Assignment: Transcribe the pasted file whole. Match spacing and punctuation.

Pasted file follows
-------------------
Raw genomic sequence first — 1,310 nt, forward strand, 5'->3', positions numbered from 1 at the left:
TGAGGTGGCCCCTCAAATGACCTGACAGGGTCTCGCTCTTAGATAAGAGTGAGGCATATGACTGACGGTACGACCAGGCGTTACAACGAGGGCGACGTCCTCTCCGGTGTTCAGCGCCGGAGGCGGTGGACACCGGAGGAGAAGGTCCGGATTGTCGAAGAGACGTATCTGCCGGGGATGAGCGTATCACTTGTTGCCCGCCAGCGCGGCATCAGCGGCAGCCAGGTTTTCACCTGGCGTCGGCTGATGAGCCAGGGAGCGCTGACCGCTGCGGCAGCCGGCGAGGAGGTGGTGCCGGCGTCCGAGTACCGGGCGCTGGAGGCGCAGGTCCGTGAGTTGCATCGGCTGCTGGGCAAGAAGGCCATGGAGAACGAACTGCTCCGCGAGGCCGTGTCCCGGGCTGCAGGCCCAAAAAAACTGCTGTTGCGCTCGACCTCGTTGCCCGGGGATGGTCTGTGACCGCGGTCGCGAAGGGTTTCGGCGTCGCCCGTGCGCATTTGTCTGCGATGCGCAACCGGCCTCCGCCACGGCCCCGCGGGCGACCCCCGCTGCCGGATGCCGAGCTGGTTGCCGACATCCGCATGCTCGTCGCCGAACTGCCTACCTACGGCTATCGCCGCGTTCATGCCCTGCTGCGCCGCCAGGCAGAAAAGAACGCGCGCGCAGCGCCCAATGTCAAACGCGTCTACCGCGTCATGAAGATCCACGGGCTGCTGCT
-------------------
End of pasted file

Raw genomic sequence first — 1,310 nt, forward strand, 5'->3', positions numbered from 1 at the left:
TGAGGTGGCCCCTCAAATGACCTGACAGGGTCTCGCTCTTAGATAAGAGTGAGGCATATGACTGACGGTACGACCAGGCGTTACAACGAGGGCGACGTCCTCTCCGGTGTTCAGCGCCGGAGGCGGTGGACACCGGAGGAGAAGGTCCGGATTGTCGAAGAGACGTATCTGCCGGGGATGAGCGTATCACTTGTTGCCCGCCAGCGCGGCATCAGCGGCAGCCAGGTTTTCACCTGGCGTCGGCTGATGAGCCAGGGAGCGCTGACCGCTGCGGCAGCCGGCGAGGAGGTGGTGCCGGCGTCCGAGTACCGGGCGCTGGAGGCGCAGGTCCGTGAGTTGCATCGGCTGCTGGGCAAGAAGGCCATGGAGAACGAACTGCTCCGCGAGGCCGTGTCCCGGGCTGCAGGCCCAAAAAAACTGCTGTTGCGCTCGACCTCGTTGCCCGGGGATGGTCTGTGACCGCGGTCGCGAAGGGTTTCGGCGTCGCCCGTGCGCATTTGTCTGCGATGCGCAACCGGCCTCCGCCACGGCCCCGCGGGCGACCCCCGCTGCCGGATGCCGAGCTGGTTGCCGACATCCGCATGCTCGTCGCCGAACTGCCTACCTACGGCTATCGCCGCGTTCATGCCCTGCTGCGCCGCCAGGCAGAAAAGAACGCGCGCGCAGCGCCCAATGTCAAACGCGTCTACCGCGTCATGAAGATCCACGGGCTGCTGCT